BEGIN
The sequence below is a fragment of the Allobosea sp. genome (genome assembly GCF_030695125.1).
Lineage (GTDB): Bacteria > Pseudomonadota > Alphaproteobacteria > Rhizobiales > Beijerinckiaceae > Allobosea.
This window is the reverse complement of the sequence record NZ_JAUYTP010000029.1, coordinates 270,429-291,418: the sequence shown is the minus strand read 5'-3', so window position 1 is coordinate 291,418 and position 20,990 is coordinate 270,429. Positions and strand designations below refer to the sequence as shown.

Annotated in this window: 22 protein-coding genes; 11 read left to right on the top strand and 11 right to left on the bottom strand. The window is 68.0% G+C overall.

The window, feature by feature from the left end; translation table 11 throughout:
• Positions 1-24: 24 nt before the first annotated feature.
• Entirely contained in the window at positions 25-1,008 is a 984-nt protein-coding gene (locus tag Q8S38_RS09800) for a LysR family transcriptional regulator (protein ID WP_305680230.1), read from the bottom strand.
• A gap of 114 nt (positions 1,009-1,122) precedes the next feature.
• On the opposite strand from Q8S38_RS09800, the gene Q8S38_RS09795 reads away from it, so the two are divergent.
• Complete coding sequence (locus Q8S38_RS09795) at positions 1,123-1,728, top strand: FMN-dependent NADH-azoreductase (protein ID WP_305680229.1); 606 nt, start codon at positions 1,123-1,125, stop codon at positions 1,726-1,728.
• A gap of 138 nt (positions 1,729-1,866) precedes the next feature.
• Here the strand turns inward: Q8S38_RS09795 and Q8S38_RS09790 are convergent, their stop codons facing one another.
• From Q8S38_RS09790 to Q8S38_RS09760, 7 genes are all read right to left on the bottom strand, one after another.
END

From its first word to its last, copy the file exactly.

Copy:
The sequence below is a fragment of the Allobosea sp. genome (genome assembly GCF_030695125.1).
Lineage (GTDB): Bacteria > Pseudomonadota > Alphaproteobacteria > Rhizobiales > Beijerinckiaceae > Allobosea.
This window is the reverse complement of the sequence record NZ_JAUYTP010000029.1, coordinates 270,429-291,418: the sequence shown is the minus strand read 5'-3', so window position 1 is coordinate 291,418 and position 20,990 is coordinate 270,429. Positions and strand designations below refer to the sequence as shown.

Annotated in this window: 22 protein-coding genes; 11 read left to right on the top strand and 11 right to left on the bottom strand. The window is 68.0% G+C overall.

The window, feature by feature from the left end; translation table 11 throughout:
• Positions 1-24: 24 nt before the first annotated feature.
• Entirely contained in the window at positions 25-1,008 is a 984-nt protein-coding gene (locus tag Q8S38_RS09800) for a LysR family transcriptional regulator (protein ID WP_305680230.1), read from the bottom strand.
• A gap of 114 nt (positions 1,009-1,122) precedes the next feature.
• On the opposite strand from Q8S38_RS09800, the gene Q8S38_RS09795 reads away from it, so the two are divergent.
• Complete coding sequence (locus Q8S38_RS09795) at positions 1,123-1,728, top strand: FMN-dependent NADH-azoreductase (protein ID WP_305680229.1); 606 nt, start codon at positions 1,123-1,125, stop codon at positions 1,726-1,728.
• A gap of 138 nt (positions 1,729-1,866) precedes the next feature.
• Here the strand turns inward: Q8S38_RS09795 and Q8S38_RS09790 are convergent, their stop codons facing one another.
• From Q8S38_RS09790 to Q8S38_RS09760, 7 genes are all read right to left on the bottom strand, one after another.